At the end of the first week of December, D. hauls in the boxes of Christmas decorations from the garage and sets them on the living room floor, amidst the toys O. has scattered in every direction. From upstairs, where I’m getting O. ready to nap, I hear the familiar jingle of a wreath of bells, the rustling of artificial greenery, the whisper of tissue coming off carefully wrapped baubles for the tree. O. doesn’t know these sounds yet. He gazes at me, placid and sleep-ready, hardly registering the activity in his customary play area below.
In past years, our halls were, at best, hastily decked ahead of the twenty-fifth. Gift runs were last-minute, and plans for festive meals got pared down because it was just the two of us — why roast a whole turkey, we said, when we’re about to leave for a week-long family visit? We were still in some ways our parents’ children, returning to their homes for the real observance of the holiday.
But this will be our first Christmas as a family of three, a family of our own. And even though O. won’t remember anything of the event at ten months, I sense D. and I both feel there’s more at stake in feting it properly before we join the celebration at my parents’ place.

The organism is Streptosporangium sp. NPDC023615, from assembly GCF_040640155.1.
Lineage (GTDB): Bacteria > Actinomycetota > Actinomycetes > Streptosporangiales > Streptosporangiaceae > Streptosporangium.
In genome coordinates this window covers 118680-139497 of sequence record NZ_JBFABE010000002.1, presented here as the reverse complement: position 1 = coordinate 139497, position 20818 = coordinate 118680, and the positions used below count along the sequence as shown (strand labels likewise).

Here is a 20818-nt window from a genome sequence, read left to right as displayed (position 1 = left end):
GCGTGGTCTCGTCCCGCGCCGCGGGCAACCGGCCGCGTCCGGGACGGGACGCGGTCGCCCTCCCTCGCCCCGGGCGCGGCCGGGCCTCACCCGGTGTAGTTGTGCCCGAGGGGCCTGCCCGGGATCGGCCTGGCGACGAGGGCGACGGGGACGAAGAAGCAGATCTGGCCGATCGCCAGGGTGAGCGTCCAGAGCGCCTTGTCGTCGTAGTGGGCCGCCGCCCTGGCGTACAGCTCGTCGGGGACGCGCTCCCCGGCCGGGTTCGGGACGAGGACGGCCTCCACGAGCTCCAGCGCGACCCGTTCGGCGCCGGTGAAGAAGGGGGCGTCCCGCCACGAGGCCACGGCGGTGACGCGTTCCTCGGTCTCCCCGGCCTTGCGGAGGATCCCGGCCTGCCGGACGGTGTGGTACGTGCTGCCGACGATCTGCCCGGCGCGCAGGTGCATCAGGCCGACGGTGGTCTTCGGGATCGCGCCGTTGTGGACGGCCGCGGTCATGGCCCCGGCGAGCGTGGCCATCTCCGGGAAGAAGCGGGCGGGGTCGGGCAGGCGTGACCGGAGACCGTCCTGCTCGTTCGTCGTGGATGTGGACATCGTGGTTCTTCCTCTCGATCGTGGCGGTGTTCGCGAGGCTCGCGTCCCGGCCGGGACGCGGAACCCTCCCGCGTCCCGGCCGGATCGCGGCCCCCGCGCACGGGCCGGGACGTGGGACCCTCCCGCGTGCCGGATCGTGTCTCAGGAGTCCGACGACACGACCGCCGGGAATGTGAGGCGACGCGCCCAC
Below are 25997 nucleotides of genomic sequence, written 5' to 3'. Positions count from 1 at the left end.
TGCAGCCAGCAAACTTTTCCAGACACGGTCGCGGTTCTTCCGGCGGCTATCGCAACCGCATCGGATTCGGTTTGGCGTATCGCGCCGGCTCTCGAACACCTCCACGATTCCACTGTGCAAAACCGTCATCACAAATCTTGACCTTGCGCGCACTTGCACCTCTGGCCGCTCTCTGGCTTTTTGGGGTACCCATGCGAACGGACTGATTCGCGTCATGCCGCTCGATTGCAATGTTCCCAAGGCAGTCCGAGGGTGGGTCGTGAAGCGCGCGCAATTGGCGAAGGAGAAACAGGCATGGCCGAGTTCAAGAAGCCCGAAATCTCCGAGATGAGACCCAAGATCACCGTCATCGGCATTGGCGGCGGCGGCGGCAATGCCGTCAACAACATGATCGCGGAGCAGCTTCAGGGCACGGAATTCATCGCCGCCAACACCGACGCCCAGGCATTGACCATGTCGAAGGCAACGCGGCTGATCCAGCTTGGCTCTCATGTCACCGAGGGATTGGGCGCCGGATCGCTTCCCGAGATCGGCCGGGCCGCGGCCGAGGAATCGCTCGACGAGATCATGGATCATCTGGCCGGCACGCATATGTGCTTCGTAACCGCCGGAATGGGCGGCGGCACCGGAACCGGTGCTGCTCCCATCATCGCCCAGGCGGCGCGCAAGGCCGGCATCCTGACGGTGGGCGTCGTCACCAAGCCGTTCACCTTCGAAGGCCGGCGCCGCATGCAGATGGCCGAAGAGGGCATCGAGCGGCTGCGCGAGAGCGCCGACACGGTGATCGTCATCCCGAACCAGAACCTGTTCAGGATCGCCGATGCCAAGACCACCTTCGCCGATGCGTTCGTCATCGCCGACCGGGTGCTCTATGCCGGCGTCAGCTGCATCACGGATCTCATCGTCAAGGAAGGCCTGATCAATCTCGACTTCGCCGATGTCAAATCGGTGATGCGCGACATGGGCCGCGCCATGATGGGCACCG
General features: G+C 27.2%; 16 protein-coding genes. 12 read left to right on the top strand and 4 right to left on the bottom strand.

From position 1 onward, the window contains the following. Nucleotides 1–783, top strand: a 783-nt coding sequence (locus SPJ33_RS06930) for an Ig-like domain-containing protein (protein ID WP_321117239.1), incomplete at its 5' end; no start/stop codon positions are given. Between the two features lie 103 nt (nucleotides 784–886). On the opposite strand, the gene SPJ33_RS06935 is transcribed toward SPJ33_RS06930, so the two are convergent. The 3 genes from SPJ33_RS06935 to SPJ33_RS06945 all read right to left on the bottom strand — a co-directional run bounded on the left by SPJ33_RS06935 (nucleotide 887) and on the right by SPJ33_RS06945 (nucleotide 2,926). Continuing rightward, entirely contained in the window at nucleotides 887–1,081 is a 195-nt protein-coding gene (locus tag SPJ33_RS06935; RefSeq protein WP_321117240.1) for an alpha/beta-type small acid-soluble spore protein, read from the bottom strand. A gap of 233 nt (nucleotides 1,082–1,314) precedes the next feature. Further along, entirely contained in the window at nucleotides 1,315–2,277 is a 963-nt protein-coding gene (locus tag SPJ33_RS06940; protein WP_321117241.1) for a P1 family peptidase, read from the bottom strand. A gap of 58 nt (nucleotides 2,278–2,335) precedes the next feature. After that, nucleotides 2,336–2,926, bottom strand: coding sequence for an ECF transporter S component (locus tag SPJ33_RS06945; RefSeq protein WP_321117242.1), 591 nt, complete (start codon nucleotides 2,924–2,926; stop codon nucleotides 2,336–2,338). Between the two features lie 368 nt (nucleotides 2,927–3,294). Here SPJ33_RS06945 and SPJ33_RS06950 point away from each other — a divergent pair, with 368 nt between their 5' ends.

For starters, we’ve bought a bigger tree, whose parts D. is inspecting when I join him after O. is settled in his crib. I can tell he’s excited — he’s wanted to have something more generous than our skinny six-footer for ages, and this fluffy spruce promises to fit the bill. “Christmas-y enough?” I ask with amusement as he wrestles top and bottom together.
“Absolutely. But how about you?” he asks. “What would make the house feel Christmas-y for you?”
I consider the question as I tackle the garlands D.’s set aside for our banisters. We already have holiday songs playing softly, many from an album of favorites I’d found for us when we were married seven years ago. My mother used to play the same collection — on vinyl, rather than digital file — while my sisters and I helped her decorate. As I bend and wrap, bend and wrap, coaxing fat lengths of prickly fir around a stair railing, the memory of my mother doing the same in our old house rises with the strains of Bing Crosby.